Effect of the Initial Vortex Size on Intensity Change in the WRF-ROMS Coupled Model

Research output: Journal Publications and Reviews (RGC: 21, 22, 62)21_Publication in refereed journalpeer-review

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Original languageEnglish
Pages (from-to)9636-9648
Journal / PublicationJournal of Geophysical Research: Oceans
Issue number12
Online published17 Nov 2017
Publication statusPublished - Dec 2017



Numerous studies have demonstrated that the tropical cyclone (TC) induced sea surface temperature (SST) cooling strongly depends on the preexisting oceanic condition and TC characteristics. However, very few focused on the correlation of SST cooling and the subsequent intensity with TC size. Therefore, a series of idealized numerical experiments are conducted using the Weather Research Forecasting (WRF) model coupled with the Regional Ocean Model System (ROMS) model to understand how the vortex size is related to SST cooling and subsequent intensity changes of a stationary TC-like vortex. In the uncoupled experiments, the radius of maximum wind (RMW) and size (radius of gale-force wind (R17)) both depend on the initial size within the 72 h simulation. The initially small vortex is smaller than the medium and large vortices throughout its life cycle and is the weakest. In other words, thermodynamic processes do not contribute as much to the R17 change as the dynamic processes proposed (e.g., angular momentum transport) in previous studies. In the coupled experiments, the area-averaged SST cooling induced by medium and large TCs within the inner-core region is comparable due to the similar surface winds and thus mixing in the ocean. Although a stronger SST cooling averaged within a larger region outside the inner-core is induced by the larger TC, the intensity of the larger TC is more intense. This is because that the enthalpy flux in the inner-core region is higher in the larger TC than that in the medium and small TCs.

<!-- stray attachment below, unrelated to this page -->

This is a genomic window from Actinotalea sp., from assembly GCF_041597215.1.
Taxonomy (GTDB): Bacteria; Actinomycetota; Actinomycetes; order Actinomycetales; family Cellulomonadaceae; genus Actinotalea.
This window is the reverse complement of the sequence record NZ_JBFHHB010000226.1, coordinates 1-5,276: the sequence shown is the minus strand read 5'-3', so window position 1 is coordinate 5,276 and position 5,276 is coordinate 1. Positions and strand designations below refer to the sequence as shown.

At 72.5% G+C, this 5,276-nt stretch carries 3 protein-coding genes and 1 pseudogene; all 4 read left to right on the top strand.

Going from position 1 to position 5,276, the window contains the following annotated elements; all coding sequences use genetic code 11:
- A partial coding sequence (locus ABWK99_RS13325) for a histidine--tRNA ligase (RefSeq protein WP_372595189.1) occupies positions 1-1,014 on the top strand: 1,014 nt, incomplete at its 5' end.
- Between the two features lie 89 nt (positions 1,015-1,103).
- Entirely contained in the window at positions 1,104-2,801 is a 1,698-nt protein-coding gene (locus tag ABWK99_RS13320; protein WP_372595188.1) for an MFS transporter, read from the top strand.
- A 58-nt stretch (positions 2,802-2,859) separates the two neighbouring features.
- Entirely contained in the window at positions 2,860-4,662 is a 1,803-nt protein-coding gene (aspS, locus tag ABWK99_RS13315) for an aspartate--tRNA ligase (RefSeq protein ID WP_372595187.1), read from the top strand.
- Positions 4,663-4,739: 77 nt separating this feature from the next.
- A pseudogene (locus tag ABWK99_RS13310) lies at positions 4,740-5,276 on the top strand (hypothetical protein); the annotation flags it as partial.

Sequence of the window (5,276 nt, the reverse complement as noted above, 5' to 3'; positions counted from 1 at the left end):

Research Area(s)

  • size, tropical cyclone intensity, WRF-ROMS coupled model

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